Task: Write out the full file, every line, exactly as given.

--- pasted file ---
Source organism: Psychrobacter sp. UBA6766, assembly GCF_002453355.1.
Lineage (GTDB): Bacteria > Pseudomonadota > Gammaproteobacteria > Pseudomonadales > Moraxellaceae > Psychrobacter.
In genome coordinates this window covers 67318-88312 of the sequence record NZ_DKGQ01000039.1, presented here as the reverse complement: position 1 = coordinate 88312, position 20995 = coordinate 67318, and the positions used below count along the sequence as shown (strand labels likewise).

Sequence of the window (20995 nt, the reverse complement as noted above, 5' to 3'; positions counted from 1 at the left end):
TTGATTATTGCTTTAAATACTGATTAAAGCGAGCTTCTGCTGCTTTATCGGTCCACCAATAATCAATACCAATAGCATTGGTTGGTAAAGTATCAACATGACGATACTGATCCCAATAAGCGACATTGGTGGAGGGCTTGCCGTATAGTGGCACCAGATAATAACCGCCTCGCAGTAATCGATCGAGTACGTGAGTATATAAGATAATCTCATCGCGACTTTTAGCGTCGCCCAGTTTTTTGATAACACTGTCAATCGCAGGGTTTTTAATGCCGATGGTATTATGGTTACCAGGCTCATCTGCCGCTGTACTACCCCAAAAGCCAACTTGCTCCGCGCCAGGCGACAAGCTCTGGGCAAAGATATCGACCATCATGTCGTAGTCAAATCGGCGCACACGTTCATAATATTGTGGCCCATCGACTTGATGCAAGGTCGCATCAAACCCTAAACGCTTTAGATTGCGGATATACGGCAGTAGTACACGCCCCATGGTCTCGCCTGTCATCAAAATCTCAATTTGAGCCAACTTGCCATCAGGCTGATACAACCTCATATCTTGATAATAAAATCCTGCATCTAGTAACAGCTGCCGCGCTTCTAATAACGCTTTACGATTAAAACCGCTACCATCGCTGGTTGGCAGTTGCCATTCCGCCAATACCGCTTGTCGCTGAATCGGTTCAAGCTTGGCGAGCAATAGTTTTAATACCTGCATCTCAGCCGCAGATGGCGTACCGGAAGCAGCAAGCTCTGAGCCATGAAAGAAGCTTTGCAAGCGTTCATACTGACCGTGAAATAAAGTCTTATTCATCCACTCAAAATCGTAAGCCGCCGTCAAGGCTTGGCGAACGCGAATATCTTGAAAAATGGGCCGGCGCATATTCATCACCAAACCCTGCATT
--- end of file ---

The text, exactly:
Source organism: Psychrobacter sp. UBA6766, assembly GCF_002453355.1.
Lineage (GTDB): Bacteria > Pseudomonadota > Gammaproteobacteria > Pseudomonadales > Moraxellaceae > Psychrobacter.
In genome coordinates this window covers 67318-88312 of the sequence record NZ_DKGQ01000039.1, presented here as the reverse complement: position 1 = coordinate 88312, position 20995 = coordinate 67318, and the positions used below count along the sequence as shown (strand labels likewise).

Sequence of the window (20995 nt, the reverse complement as noted above, 5' to 3'; positions counted from 1 at the left end):
TTGATTATTGCTTTAAATACTGATTAAAGCGAGCTTCTGCTGCTTTATCGGTCCACCAATAATCAATACCAATAGCATTGGTTGGTAAAGTATCAACATGACGATACTGATCCCAATAAGCGACATTGGTGGAGGGCTTGCCGTATAGTGGCACCAGATAATAACCGCCTCGCAGTAATCGATCGAGTACGTGAGTATATAAGATAATCTCATCGCGACTTTTAGCGTCGCCCAGTTTTTTGATAACACTGTCAATCGCAGGGTTTTTAATGCCGATGGTATTATGGTTACCAGGCTCATCTGCCGCTGTACTACCCCAAAAGCCAACTTGCTCCGCGCCAGGCGACAAGCTCTGGGCAAAGATATCGACCATCATGTCGTAGTCAAATCGGCGCACACGTTCATAATATTGTGGCCCATCGACTTGATGCAAGGTCGCATCAAACCCTAAACGCTTTAGATTGCGGATATACGGCAGTAGTACACGCCCCATGGTCTCGCCTGTCATCAAAATCTCAATTTGAGCCAACTTGCCATCAGGCTGATACAACCTCATATCTTGATAATAAAATCCTGCATCTAGTAACAGCTGCCGCGCTTCTAATAACGCTTTACGATTAAAACCGCTACCATCGCTGGTTGGCAGTTGCCATTCCGCCAATACCGCTTGTCGCTGAATCGGTTCAAGCTTGGCGAGCAATAGTTTTAATACCTGCATCTCAGCCGCAGATGGCGTACCGGAAGCAGCAAGCTCTGAGCCATGAAAGAAGCTTTGCAAGCGTTCATACTGACCGTGAAATAAAGTCTTATTCATCCACTCAAAATCGTAAGCCGCCGTCAAGGCTTGGCGAACGCGAATATCTTGAAAAATGGGCCGGCGCATATTCATCACCAAACCCTGCATT